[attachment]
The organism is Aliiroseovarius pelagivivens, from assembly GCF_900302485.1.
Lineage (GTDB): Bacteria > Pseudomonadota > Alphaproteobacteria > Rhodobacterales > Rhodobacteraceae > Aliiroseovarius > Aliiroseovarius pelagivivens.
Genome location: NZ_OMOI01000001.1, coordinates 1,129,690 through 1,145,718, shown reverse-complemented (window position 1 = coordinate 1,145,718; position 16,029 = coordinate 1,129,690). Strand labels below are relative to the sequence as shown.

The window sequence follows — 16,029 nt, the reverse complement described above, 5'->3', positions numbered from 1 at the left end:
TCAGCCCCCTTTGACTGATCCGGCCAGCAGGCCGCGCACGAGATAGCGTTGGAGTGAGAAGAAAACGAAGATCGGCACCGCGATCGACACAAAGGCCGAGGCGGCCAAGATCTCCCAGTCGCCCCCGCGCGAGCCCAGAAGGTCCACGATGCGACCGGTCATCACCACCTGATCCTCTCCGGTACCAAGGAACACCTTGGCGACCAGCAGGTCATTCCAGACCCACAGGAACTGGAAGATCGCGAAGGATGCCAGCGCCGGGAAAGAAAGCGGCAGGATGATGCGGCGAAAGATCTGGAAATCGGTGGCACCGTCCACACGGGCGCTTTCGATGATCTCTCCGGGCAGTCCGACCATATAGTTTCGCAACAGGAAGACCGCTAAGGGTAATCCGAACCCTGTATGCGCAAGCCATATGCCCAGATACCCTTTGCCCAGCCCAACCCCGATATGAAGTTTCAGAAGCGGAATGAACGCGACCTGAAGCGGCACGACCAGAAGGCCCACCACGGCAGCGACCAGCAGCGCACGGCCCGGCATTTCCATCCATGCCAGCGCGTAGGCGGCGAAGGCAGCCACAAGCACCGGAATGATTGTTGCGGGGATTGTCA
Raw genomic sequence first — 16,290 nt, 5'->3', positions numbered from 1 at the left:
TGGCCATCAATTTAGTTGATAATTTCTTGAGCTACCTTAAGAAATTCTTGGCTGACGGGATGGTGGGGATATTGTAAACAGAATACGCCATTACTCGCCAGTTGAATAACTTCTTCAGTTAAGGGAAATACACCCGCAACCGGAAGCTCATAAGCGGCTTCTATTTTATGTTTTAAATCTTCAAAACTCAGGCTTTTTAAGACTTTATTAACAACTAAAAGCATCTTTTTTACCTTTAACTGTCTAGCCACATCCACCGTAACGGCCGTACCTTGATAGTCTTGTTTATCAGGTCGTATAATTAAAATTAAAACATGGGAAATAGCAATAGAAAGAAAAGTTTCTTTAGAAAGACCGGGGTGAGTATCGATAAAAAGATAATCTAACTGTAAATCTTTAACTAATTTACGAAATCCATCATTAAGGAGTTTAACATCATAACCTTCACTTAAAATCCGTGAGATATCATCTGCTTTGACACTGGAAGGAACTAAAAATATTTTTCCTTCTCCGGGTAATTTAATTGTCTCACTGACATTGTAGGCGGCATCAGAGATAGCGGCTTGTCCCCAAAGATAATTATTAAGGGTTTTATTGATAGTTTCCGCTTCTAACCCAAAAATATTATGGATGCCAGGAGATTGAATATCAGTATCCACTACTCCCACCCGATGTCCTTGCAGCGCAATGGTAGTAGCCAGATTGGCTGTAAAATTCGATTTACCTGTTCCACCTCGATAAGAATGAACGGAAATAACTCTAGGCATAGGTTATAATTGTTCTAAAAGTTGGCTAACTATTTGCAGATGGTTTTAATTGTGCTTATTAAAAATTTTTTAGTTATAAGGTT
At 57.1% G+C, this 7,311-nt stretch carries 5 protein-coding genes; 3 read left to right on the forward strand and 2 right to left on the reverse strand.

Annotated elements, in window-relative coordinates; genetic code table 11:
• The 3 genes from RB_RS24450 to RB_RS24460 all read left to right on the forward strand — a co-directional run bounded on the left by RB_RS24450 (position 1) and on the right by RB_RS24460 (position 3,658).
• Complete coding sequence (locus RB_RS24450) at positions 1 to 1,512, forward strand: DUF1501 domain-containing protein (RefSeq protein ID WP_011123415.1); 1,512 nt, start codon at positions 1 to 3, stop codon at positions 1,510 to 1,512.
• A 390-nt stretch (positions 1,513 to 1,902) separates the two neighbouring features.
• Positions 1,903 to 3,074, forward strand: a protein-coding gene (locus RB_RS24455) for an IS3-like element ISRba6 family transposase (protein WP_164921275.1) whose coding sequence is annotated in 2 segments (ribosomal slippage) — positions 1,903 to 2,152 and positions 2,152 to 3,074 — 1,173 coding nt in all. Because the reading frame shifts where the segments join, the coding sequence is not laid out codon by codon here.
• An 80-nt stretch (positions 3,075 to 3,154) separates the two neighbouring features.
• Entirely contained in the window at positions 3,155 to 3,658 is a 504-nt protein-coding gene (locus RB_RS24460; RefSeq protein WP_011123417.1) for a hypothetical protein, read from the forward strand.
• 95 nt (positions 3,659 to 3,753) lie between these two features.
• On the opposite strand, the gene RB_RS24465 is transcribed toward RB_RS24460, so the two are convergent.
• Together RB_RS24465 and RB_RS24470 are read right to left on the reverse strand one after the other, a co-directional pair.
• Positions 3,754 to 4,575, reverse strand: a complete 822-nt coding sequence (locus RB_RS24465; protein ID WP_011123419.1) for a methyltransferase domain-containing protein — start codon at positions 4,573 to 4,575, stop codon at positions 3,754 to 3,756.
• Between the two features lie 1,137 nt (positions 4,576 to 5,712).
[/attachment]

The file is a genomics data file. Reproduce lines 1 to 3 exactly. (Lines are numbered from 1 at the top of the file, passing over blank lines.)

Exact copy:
The organism is Aliiroseovarius pelagivivens, from assembly GCF_900302485.1.
Lineage (GTDB): Bacteria > Pseudomonadota > Alphaproteobacteria > Rhodobacterales > Rhodobacteraceae > Aliiroseovarius > Aliiroseovarius pelagivivens.
Genome location: NZ_OMOI01000001.1, coordinates 1,129,690 through 1,145,718, shown reverse-complemented (window position 1 = coordinate 1,145,718; position 16,029 = coordinate 1,129,690). Strand labels below are relative to the sequence as shown.